To give one example, recent changes to WhatsApp privacy policies, forcing users to share information with Facebook, have led to many people abandoning the messaging platform. Add to this the recently-announced U.S. federal government investigation into Facebook’s possible illegal monopolization of the social networking market, and the fuss kicked up in the virtual reality community by Facebook requiring Oculus VR device users to sign up for Facebook accounts, and it seems pretty clear that Mark Zuckerberg will be called upon to testify before even more government panels this year. (And you might not know this, but the next time that Mark or Facebook COO Sheryl Sandberg set foot on Canadian soil, they can be compelled to appear before a Canadian parliamentary committee with jurisdiction over tech issues, as a direct result of refusing to show up for hearings in 2019, which were attended by representatives of countries all over the world.)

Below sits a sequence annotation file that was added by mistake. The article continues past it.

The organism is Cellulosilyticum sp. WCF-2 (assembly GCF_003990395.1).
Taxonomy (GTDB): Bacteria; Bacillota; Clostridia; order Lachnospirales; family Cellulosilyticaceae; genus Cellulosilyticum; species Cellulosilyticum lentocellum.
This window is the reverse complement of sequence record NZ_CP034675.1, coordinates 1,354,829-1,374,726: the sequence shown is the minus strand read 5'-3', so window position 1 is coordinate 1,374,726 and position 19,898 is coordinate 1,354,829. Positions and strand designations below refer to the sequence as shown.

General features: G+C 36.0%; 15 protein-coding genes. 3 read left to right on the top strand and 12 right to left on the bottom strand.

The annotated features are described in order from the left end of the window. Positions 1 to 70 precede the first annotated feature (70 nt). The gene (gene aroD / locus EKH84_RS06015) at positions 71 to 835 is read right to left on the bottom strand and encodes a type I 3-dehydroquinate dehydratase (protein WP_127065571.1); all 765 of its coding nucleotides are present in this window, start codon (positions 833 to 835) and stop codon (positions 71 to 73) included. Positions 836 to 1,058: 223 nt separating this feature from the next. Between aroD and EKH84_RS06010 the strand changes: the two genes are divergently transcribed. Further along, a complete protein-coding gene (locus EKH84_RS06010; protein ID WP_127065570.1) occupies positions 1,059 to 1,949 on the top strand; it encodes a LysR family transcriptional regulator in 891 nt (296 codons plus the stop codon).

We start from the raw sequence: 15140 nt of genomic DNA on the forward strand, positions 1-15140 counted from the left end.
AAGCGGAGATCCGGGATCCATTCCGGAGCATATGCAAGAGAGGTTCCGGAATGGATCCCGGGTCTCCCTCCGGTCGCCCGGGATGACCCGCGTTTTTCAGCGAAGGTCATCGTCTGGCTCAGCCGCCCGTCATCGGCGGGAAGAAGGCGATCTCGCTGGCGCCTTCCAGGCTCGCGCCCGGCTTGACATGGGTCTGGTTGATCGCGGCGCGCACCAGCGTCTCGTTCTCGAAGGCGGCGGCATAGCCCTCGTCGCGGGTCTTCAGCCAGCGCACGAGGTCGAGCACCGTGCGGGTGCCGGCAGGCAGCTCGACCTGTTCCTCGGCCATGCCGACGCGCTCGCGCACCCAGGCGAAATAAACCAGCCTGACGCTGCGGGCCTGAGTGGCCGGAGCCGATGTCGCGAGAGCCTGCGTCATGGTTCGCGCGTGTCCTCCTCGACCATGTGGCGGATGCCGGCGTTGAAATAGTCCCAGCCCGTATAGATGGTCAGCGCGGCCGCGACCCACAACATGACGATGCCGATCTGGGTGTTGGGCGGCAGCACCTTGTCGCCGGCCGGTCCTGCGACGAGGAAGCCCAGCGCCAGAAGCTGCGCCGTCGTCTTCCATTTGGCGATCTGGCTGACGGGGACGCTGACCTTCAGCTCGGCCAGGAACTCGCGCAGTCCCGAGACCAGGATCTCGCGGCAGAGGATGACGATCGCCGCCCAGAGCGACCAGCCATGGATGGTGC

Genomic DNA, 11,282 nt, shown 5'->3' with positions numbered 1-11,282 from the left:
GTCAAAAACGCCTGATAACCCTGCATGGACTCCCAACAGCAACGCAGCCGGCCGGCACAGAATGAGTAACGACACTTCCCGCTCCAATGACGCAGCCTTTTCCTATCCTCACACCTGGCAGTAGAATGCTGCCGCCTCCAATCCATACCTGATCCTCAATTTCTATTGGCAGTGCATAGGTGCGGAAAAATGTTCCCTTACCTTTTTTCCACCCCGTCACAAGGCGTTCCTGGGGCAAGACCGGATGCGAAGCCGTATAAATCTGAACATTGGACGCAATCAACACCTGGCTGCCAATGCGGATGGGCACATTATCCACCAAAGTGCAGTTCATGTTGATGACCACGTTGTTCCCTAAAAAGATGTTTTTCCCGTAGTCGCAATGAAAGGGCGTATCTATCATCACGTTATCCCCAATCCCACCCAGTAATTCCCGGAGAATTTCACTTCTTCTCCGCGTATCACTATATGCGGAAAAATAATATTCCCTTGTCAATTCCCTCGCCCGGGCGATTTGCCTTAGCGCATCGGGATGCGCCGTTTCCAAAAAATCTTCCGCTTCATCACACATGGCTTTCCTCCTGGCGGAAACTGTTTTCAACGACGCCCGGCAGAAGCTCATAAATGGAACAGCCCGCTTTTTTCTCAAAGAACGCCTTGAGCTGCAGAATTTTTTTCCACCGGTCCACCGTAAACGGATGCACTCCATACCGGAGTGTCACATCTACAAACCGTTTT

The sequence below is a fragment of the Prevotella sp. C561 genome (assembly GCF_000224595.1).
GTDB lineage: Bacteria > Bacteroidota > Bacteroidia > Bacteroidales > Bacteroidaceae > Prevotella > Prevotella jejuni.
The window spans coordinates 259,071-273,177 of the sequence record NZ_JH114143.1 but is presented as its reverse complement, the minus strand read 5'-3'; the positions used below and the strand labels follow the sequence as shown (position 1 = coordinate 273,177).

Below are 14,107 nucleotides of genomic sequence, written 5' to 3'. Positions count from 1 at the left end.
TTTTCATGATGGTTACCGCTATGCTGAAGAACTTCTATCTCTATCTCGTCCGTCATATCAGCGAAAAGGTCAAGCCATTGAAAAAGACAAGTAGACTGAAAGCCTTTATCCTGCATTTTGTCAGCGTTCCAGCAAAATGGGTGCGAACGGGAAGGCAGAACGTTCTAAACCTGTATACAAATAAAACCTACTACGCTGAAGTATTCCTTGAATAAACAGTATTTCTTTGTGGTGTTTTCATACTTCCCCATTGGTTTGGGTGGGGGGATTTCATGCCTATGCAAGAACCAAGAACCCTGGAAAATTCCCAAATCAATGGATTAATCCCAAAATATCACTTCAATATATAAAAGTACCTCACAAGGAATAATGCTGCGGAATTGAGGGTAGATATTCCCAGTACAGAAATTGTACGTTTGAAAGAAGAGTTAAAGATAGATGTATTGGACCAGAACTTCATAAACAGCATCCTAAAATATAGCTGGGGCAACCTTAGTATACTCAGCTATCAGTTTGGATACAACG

So, these are my three predictions for 2021 (and I reserve the right to add more as they come to me). What do you think will happen this year? Feel free to leave a comment on this blogpost, or join the free-wheeling discussion on the RyanSchultz.com Discord channel, and share your predictions with the 460-plus members there! We’d love to have you become a part of our cross-worlds community!